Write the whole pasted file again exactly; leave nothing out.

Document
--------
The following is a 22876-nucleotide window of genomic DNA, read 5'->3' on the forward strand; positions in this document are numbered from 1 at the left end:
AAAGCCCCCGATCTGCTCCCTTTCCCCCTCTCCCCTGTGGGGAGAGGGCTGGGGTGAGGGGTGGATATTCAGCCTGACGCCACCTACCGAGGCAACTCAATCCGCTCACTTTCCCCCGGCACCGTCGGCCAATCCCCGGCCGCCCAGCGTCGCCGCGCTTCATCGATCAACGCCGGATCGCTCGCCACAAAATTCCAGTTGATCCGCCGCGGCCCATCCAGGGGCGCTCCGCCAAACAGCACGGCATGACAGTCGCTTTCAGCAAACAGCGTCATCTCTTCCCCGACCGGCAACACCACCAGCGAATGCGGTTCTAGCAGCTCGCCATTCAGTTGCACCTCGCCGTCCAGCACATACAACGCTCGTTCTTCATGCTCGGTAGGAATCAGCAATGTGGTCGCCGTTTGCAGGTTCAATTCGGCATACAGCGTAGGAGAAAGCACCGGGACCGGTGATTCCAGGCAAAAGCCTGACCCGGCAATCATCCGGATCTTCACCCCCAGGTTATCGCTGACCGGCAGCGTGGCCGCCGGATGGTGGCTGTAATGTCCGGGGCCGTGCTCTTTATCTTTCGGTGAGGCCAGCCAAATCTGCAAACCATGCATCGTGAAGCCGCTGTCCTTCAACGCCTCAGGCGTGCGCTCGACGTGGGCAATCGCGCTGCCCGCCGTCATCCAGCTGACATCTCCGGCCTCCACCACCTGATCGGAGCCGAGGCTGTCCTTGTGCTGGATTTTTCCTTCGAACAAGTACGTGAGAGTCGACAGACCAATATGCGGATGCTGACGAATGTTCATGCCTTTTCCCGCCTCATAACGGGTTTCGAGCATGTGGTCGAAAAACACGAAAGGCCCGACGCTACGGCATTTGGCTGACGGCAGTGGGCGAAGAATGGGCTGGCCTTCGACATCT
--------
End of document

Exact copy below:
The following is a 22876-nucleotide window of genomic DNA, read 5'->3' on the forward strand; positions in this document are numbered from 1 at the left end:
AAAGCCCCCGATCTGCTCCCTTTCCCCCTCTCCCCTGTGGGGAGAGGGCTGGGGTGAGGGGTGGATATTCAGCCTGACGCCACCTACCGAGGCAACTCAATCCGCTCACTTTCCCCCGGCACCGTCGGCCAATCCCCGGCCGCCCAGCGTCGCCGCGCTTCATCGATCAACGCCGGATCGCTCGCCACAAAATTCCAGTTGATCCGCCGCGGCCCATCCAGGGGCGCTCCGCCAAACAGCACGGCATGACAGTCGCTTTCAGCAAACAGCGTCATCTCTTCCCCGACCGGCAACACCACCAGCGAATGCGGTTCTAGCAGCTCGCCATTCAGTTGCACCTCGCCGTCCAGCACATACAACGCTCGTTCTTCATGCTCGGTAGGAATCAGCAATGTGGTCGCCGTTTGCAGGTTCAATTCGGCATACAGCGTAGGAGAAAGCACCGGGACCGGTGATTCCAGGCAAAAGCCTGACCCGGCAATCATCCGGATCTTCACCCCCAGGTTATCGCTGACCGGCAGCGTGGCCGCCGGATGGTGGCTGTAATGTCCGGGGCCGTGCTCTTTATCTTTCGGTGAGGCCAGCCAAATCTGCAAACCATGCATCGTGAAGCCGCTGTCCTTCAACGCCTCAGGCGTGCGCTCGACGTGGGCAATCGCGCTGCCCGCCGTCATCCAGCTGACATCTCCGGCCTCCACCACCTGATCGGAGCCGAGGCTGTCCTTGTGCTGGATTTTTCCTTCGAACAAGTACGTGAGAGTCGACAGACCAATATGCGGATGCTGACGAATGTTCATGCCTTTTCCCGCCTCATAACGGGTTTCGAGCATGTGGTCGAAAAACACGAAAGGCCCGACGCTACGGCATTTGGCTGACGGCAGTGGGCGAAGAATGGGCTGGCCTTCGACATCT